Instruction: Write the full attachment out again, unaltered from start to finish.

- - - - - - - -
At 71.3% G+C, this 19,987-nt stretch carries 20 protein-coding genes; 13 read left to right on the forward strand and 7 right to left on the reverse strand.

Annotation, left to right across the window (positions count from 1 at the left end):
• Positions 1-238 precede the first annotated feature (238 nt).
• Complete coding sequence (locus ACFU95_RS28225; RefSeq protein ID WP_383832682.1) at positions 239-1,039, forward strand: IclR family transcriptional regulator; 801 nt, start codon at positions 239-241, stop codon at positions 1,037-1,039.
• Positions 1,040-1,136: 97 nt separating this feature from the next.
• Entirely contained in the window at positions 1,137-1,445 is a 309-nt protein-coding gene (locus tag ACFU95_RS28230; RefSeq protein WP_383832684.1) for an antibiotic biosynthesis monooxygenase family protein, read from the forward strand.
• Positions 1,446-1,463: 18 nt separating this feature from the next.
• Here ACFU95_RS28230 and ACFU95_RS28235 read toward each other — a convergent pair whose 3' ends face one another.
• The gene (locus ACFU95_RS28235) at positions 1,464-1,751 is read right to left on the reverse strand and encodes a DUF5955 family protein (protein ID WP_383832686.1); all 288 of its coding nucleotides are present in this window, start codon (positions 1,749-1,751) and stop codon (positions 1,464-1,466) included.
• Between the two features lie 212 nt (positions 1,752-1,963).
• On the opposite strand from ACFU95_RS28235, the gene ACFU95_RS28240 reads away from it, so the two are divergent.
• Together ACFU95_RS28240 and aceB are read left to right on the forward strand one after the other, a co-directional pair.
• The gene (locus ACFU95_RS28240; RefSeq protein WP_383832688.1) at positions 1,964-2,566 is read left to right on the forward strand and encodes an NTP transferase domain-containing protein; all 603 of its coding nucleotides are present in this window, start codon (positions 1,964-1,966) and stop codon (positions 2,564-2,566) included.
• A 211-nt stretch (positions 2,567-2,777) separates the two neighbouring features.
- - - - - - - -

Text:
At 71.3% G+C, this 19,987-nt stretch carries 20 protein-coding genes; 13 read left to right on the forward strand and 7 right to left on the reverse strand.

Annotation, left to right across the window (positions count from 1 at the left end):
• Positions 1-238 precede the first annotated feature (238 nt).
• Complete coding sequence (locus ACFU95_RS28225; RefSeq protein ID WP_383832682.1) at positions 239-1,039, forward strand: IclR family transcriptional regulator; 801 nt, start codon at positions 239-241, stop codon at positions 1,037-1,039.
• Positions 1,040-1,136: 97 nt separating this feature from the next.
• Entirely contained in the window at positions 1,137-1,445 is a 309-nt protein-coding gene (locus tag ACFU95_RS28230; RefSeq protein WP_383832684.1) for an antibiotic biosynthesis monooxygenase family protein, read from the forward strand.
• Positions 1,446-1,463: 18 nt separating this feature from the next.
• Here ACFU95_RS28230 and ACFU95_RS28235 read toward each other — a convergent pair whose 3' ends face one another.
• The gene (locus ACFU95_RS28235) at positions 1,464-1,751 is read right to left on the reverse strand and encodes a DUF5955 family protein (protein ID WP_383832686.1); all 288 of its coding nucleotides are present in this window, start codon (positions 1,749-1,751) and stop codon (positions 1,464-1,466) included.
• Between the two features lie 212 nt (positions 1,752-1,963).
• On the opposite strand from ACFU95_RS28235, the gene ACFU95_RS28240 reads away from it, so the two are divergent.
• Together ACFU95_RS28240 and aceB are read left to right on the forward strand one after the other, a co-directional pair.
• The gene (locus ACFU95_RS28240; RefSeq protein WP_383832688.1) at positions 1,964-2,566 is read left to right on the forward strand and encodes an NTP transferase domain-containing protein; all 603 of its coding nucleotides are present in this window, start codon (positions 1,964-1,966) and stop codon (positions 2,564-2,566) included.
• A 211-nt stretch (positions 2,567-2,777) separates the two neighbouring features.